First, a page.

Local Concert Preview for Chicago / Milwaukee
April 23-28, 2010
First Appeared in The Music Box, April 2010, Volume 17, #4
Written by John Metzger
Fri April 23, 2010, 06:30 AM CDT
4/23 - Pat Green - House of Blues - Chicago - 8:30 p
Pat Green’s big breakthrough came in 1998 when he was selected to perform at Willie Nelson’s 4th of July picnic. Green took the ball and ran with it, never looking back. He was making waves before he even joined the major-label system, and although only one of his albums (2003’s Wave on Wave) has been certified gold, his subsequent efforts have never failed to climb Billboard’s country and pop charts. In the process, Green has amassed a merry band of devoted followers who hang on his every word. His latest set What I’m For strives to bring all of the aspects of his persona together in one place. Unfortunately, Green’s lyrics often miss their mark, and his recorded music never achieves the intensity of his concerts. Of course, this won’t stop his fans from packing Chicago’s House of Blues for his show on April 23. Odds are that Green will use his charm, wit, and talent to overcome his deficiencies.
4/23 - Mark Knopfler - Chicago Theatre - Chicago - 7:30 p
4/24 - Mark Knopfler - Riverside Theater - Milwaukee - 8:00 p
Long ago, Mark Knopfler learned to follow his own lead in the recording studio. On stage, however, he remains firmly entrenched in a populist mind-set. Unfortunately, this approach is sometimes detrimental to his performances. For certain, it is not an easy choice for an artist to forsake his most familiar material. If too many key cuts are skipped, the fans simply stop showing up. Although he always has incorporated newer fare into his repertoire, Knopfler also never wavered from trudging through the tried-and-true tracks from his back catalog — Romeo & Juliet, Speedway at Nazareth, So Far Away, and Sultans of Swing, among them. Considering that he often appears to be quite tired of tackling these tunes, Knopfler would be better off if he retired them, at least temporarily, choosing instead to rework some of his other equally worthy compositions. When Knopfler performs at the Chicago Theatre on April 23 and Milwaukee’s Riverside Theater on April 24, he likely will waltz through his usual routine, which means that the most inspired moments will occur whenever he dips into his latest set Get Lucky as well as his previous endeavor Kill to Get Crimson.
4/24 - Amos Lee - Turner Hall Ballroom - Milwaukee - 8:00 p
4/26 - Amos Lee / Tift Merritt - Lincoln Hall - Chicago - 8:00 p
After Norah Jones conquered the music industry with her debut Come Away with Me, her label Blue Note immediately began to search for her successor. Jones picked Amos Lee herself, and she, along with her backing band, helped him to record his self-titled debut. Her involvement gave Lee a much-needed boost of attention, and the former elementary school teacher soon found himself touring the country in support of Bob Dylan and Paul Simon. In the intervening years, Lee has often seemed uncomfortable with his new position, and his awkwardness sometimes played a role in inhibiting his growth. For his most recent effort Last Days at the Lodge, Lee tapped industry veteran Don Was for assistance. Was quickly assembled an all-star cast of session men, including Spooner Oldham, Pino Palladino, and Doyle Bramhall, Jr., and they proceeded to scuff up the edges of Lee’s typically soft-spoken material. Lee will perform an array of selections from the endeavor when he performs at Milwaukee’s Turner Hall Ballroom on April 24. Two nights later, fellow songwriter Tift Merritt will join him for a show at Chicago’s Lincoln Hall.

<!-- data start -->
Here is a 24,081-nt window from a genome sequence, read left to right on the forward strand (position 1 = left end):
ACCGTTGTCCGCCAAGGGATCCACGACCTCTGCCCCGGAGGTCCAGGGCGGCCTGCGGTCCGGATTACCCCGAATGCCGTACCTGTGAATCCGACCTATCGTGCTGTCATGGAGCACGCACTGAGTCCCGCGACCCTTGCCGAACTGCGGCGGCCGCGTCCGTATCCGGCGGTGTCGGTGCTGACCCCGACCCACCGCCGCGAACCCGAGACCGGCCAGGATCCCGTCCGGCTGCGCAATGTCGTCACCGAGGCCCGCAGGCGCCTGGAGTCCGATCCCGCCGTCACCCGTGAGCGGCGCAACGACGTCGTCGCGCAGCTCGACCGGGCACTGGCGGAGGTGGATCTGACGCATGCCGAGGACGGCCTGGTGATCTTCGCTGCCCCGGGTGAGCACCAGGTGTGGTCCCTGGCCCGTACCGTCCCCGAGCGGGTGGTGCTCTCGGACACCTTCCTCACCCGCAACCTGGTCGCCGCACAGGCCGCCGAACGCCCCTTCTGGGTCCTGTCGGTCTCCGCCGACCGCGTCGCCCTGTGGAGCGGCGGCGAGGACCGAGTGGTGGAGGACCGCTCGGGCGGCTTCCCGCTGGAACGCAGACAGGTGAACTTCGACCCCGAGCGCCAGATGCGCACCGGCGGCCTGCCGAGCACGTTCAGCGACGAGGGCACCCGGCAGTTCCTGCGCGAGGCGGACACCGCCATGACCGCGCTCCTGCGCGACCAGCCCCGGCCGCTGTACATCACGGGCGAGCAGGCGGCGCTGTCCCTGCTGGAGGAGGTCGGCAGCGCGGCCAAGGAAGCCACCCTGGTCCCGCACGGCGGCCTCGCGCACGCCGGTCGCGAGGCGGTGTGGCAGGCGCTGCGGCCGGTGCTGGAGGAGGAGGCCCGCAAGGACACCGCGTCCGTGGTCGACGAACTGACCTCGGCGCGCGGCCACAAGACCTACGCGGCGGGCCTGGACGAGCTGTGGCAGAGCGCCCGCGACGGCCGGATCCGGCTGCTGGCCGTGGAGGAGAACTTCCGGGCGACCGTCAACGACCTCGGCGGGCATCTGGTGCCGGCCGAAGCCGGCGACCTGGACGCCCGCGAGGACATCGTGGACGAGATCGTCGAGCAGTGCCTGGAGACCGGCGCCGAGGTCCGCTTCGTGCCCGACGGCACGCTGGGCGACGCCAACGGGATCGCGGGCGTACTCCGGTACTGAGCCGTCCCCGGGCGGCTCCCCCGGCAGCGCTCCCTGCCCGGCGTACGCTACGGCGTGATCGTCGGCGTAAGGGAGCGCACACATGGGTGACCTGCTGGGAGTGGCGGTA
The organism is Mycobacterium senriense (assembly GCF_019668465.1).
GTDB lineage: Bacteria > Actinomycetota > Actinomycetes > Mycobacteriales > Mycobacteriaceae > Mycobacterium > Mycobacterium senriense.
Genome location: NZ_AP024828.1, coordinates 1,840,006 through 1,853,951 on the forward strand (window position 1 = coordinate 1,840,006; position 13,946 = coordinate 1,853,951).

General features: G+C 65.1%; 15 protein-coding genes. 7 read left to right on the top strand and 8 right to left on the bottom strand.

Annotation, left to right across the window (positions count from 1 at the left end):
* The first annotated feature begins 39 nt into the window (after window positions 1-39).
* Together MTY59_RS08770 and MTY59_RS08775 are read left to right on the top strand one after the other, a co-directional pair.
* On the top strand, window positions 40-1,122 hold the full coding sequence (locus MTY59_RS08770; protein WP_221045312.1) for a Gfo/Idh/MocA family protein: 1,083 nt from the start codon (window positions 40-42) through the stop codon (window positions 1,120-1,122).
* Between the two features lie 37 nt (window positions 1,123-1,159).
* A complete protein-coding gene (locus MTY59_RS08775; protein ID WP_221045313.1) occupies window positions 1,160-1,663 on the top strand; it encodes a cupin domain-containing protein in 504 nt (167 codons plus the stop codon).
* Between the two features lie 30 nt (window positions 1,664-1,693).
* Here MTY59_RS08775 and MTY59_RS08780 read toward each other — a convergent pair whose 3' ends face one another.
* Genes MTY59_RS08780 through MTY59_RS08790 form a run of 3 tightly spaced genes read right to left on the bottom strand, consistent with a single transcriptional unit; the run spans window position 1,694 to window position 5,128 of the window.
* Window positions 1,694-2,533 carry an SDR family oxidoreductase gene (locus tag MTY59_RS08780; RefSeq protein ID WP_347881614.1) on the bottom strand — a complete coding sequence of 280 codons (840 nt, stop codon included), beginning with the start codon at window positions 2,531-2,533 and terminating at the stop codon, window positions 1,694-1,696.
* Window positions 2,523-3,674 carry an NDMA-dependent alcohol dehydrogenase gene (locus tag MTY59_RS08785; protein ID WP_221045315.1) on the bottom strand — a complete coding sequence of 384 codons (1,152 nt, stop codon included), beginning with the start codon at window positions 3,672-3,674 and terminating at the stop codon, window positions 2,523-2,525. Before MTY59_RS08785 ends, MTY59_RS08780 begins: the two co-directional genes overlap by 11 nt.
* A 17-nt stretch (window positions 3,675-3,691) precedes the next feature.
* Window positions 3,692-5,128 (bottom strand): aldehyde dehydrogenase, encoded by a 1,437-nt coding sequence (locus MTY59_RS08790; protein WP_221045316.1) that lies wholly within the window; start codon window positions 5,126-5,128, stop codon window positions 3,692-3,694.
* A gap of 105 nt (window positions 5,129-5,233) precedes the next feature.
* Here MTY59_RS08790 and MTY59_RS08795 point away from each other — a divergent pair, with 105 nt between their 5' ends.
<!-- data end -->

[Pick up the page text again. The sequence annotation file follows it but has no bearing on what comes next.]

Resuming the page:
4/24-25 - B.B. King - House of Blues - Chicago - 8:00 p
B.B. King may have stopped encircling the globe, but he hardly has curtailed his tour schedule. With striking regularity, the 84-year-old blues icon has been crisscrossing the country in support of his latest outing One Kind Favor. While it’s true that, on stage, King now cedes a greater share of the spotlight to his accompanists than he once did, he still pours his heart and soul into his vocals. Likewise, his guitar solos may be more concise, but they still pack a considerable emotional wallop. There are times when King delves into mourning and heartache, but more frequently, he uses the blues format as a way of celebrating life. On April 24 and 25, he’ll perform in the relatively intimate confines of House of Blues, making his latest visit to Chicago difficult to resist.
4/26 - Jakob Dylan / Neko Case / Kelly Hogan - Park West - Chicago - 7:30 p
4/28 - Jakob Dylan / Neko Case / Kelly Hogan - Pabst Theater - Milwaukee - 8:00 p
With the economy continuing to chug along at a rather sluggish pace, it is challenging to get music fans to leave their homes and part with their hard-earned cash. Jakob Dylan deserves credit for finding a solution to the problem. He already had enlisted Neko Case and Kelly Hogan to help him craft his sophomore solo set Women and Country, which was issued earlier this month. Therefore, it’s only logical that he would invite them to join him on his latest trek from coast-to-coast. Case’s Middle Cyclone was certainly one of the musical highlights of last year, and although Hogan’s own recording career has never really caught fire, she remains a magnificent vocalist who has worked with Case, John Wesley Harding, and the Indigo Girls. As for Dylan, when he and his entourage perform at Chicago’s Park West on April 26 and Milwaukee’s Pabst Theater on April 28, he will showcase plenty of material from his new album as well as some modestly modified selections from Seeing Things.
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